It seems that either the situation is not as you present it (she is "self-taught" and possibly you are actually her, sorry to impugne you if this isn't so but it's what comes to mind from available info) or else her coaches are not competent. Gymnastics coaches in the USA are not required to have any specific formal training so this is a possibility.

    Either way to progress and to avoid serious injury she needs better coaching than what she's getting now.
    duyetanh, gymcoach1, txgymfan and 2 others like this.
  8. One of our L4 little guys recently broke his wrist doing a back handspring badly. It happened in the gym with a coach right there -- he had been getting the hang of it but his technique was off that one time and boom, he was in a cast. This is not a skill the individual in the video should be figuring out on her own with some internet advice. Kinda hard to tell just looking at one, but in my kids' gym, she'd likely still be doing standing BHSs with a heavy spot by an experienced coach.
    duyetanh and txgymfan like this.
  9. I'm not a coach either but I agree with everyone. Based on what I see I think that my DDs coaches would probably still have her drilling round off rebounds and jump backs onto a mat, at the very least.
    triplethreat+1 and Sasha like this.
  10. Err, like wow. Some pretty scary feedback there. To clarify I am the person behind the camera not on camera, just trying (and maybe failing) to be the supportive parent. She's been doing gymnastics classes (in the UK) for a good few years and has done (and I believe still does) the sort of drills mentioned to the best of my understanding. This was definitely a bad effort which she was well aware of, but I thought that would make it a good one to post, especially with it being caught in slow motion (and I'm usually spotting the standing BHS so not able to video). Perhaps I was mistaken in that, but I don't really have a grasp on the right technique - it all goes so fast and my untrained eye is just about able to see the height of the head off the ground but not much else. I was just trying to get some tips to backup what she's doing in the lessons (the coaches do know she is working on this at home). Wasn't really prepared for some of these responses.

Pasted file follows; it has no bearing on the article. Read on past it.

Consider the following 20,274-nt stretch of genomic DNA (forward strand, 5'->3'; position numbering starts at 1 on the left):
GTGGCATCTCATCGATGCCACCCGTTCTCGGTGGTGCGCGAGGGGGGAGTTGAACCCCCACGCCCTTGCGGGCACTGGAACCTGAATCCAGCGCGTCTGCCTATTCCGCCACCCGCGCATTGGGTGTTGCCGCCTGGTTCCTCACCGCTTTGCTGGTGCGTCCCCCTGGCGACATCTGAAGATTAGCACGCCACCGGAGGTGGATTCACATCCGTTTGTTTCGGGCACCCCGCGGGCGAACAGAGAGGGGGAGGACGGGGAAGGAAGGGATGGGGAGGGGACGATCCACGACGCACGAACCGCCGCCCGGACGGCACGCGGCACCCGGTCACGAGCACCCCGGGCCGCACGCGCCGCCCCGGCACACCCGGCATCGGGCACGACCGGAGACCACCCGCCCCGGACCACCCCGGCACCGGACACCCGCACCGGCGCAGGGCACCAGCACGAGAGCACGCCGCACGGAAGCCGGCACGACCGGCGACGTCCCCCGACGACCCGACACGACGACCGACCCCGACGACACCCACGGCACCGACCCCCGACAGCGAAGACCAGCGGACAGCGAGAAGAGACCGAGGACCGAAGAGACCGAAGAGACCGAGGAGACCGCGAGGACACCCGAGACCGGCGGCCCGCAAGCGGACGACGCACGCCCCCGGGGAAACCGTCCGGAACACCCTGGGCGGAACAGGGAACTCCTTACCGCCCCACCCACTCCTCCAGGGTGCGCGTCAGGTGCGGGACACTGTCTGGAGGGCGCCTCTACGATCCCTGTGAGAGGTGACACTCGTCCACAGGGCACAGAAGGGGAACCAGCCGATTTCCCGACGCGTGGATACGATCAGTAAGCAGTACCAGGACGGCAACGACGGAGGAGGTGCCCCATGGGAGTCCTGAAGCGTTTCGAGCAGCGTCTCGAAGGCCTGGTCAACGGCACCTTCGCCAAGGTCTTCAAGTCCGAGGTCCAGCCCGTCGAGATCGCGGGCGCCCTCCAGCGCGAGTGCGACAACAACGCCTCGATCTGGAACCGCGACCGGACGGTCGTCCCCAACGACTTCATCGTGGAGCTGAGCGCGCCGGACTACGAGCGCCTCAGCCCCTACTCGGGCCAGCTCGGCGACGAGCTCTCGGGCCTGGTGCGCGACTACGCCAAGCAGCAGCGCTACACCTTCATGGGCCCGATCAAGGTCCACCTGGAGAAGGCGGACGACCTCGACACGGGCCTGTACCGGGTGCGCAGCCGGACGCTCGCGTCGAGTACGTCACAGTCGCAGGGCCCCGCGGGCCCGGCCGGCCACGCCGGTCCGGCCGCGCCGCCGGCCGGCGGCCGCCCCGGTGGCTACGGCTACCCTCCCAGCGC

11. I hope you understand we are coming from a place of concern for your daughter. The bolded statement in your quote is really shocking to me. My kids' coaches would NEVER suggest that a child at this phase of development work on BHSs at home and would never encourage an inexperienced parent to spot. I'd suggest in the strongest terms that you hunt for a new gym. Yours is not serving you well.
    Taxidriver and duyetanh like this.
  12. Thanks profmom. It's difficult because she likes the club and there aren't any others in the area. Perhaps I need to discuss it with the coaches although I wouldn't really know how to go about doing this. Much to think about
  13. Out of curiosity, is she a recreational student?
  14. Technique is a big issue.

    It’s not just a safety issue at this stage but also a developmental issue. She is doing the skill very incorrectly, the more she practices at home, the better she is going to get at doing the skill incorrectly. That is going to make it very hard for her coaches to fix the skill later on, and almost impossible for her to progress to anything more advanced.
    txgymfan and triplethreat+1 like this.